There's no way to know whether the next NOOK Tablet will be based on Windows 8, although there's certainly a chance it will be. If it is based on Windows 8 rather than Android, here's how it might work.
Main screen changes
The NOOK's main screen clearly shows its Android heritage, with the largest part of it taken up by a desktop onto which you can place apps and content that you want to quickly access. Tap any to run them or open them. The bottom of the screen offers links and access to books, your library, movies, music, search, and more.
In a Windows 8 NOOK, the main change would likely be the replacement of flat icons for apps and content with live tiles, like in Windows 8 and Windows Phone. So a book library tile might issue book recommendations right on the tile itself. A mail tile would show the most recently received email, just like in Windows 8 and Windows Phone.
In short, the main screen would go from being a static representation of apps you can run or content you can read, into a live, constantly changing environment.
One of the NOOK's niftier features is the ability to share reading with friends, including lending each other books and sharing reviews. Windows 8 would make that a far richer experience.
With Windows 8, you'd be able to receive alerts when friends have new books that they can share with you, or when they've posted comments or reviews. You'd be able to get alerts from your local library when NOOK-lendable books are available. You'd also be able to more easily meld your Facebook and Twitter activities with your NOOK borrowing and lending activities.
Integrating with the cloud
Under Windows 8, the NOOK would become far more integrated with all of your other devices, including your computer, phone, and possibly other tablets as well. Built into Windows 8 is cloud-based integration, especially with SkyDrive. With the new SkyDrive apps, SkyDrive looks and works like a folder on your device, and automatically syncs files everywhere. That means you'd get access to all of your home and work files on your NOOK. You'd be able to read and edit them using the Web version of Office, or possibly a NOOK-specific version of Office.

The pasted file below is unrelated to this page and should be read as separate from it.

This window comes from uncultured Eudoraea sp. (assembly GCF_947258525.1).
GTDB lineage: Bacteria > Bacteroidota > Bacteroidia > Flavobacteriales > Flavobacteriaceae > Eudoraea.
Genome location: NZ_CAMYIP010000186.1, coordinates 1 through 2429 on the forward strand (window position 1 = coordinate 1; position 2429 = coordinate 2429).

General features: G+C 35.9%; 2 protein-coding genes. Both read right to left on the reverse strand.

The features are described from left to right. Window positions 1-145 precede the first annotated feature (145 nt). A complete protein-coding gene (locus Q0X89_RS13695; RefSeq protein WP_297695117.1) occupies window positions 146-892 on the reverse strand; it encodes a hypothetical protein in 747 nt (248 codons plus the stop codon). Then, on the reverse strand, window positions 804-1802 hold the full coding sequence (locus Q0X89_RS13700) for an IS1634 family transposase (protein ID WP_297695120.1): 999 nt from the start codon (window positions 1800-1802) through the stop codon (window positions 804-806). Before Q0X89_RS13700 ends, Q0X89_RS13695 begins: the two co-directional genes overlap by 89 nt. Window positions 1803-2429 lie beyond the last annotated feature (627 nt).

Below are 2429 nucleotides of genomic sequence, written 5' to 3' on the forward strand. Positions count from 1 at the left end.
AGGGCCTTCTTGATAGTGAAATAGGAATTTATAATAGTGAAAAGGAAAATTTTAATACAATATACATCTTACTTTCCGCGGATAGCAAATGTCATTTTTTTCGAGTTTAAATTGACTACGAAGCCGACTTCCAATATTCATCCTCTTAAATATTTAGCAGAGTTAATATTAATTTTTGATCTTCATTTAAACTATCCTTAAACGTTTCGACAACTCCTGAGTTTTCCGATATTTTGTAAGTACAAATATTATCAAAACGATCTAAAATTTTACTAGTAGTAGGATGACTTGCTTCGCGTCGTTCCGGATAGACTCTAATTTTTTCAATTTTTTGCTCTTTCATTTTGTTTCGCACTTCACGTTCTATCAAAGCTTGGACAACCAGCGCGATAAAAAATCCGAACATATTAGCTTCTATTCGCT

The NOOK is designed more for reading books and watching TV and video that it is for playing games. But if it were to be Windows 8-based, it would tie into Microsoft's successful Xbox 360 and Xbox Live service. You'd be able to do more than just to see scores and the status of games on your NOOK -- I would also expect there to be a NOOK front-end to let you play games as well.
By tying into Xbox Live, you'd also tie into the service's ability to watch TV, movies, and sports. So you'd be able to go beyond Hulu Plus and Netflix, the primary ways that you watch movies and videos on the NOOK Tablet.
NOOK's software for reading books is superior to the Kindle's. I'm not sure how its features might change under Windows 8, but I would expect it to get a Metro-based change. That may or may not be a good thing; as is, the reader is quite good.
The NOOK Store is a closed system, just like Apple's App Store, and the Windows 8 store. Don't expect that to change under a Windows 8 makeover. But one big change would be that the store would give you access to Metro apps rather than Android apps.
This might or might not be a good thing. The NOOK, like the Kindle, currently doesn't offers a massive selection of apps. I don't expect that to change much over time. But given the Microsoft-Barnes & Noble partnership, I would expect that Microsoft would focus on on having NOOK-specific apps developed.
Will all of this or even any of this happen? Given that no one knows whether there will be a Windows 8 version of the NOOK Tablet, that's hard to say. But it's clear that if there is one, the NOOK Tablet could be improved.
By the way, if you're a NOOK Tablet or NOOK owner, you might want to check out my latest book NOOK Tablet: The Missing Manual.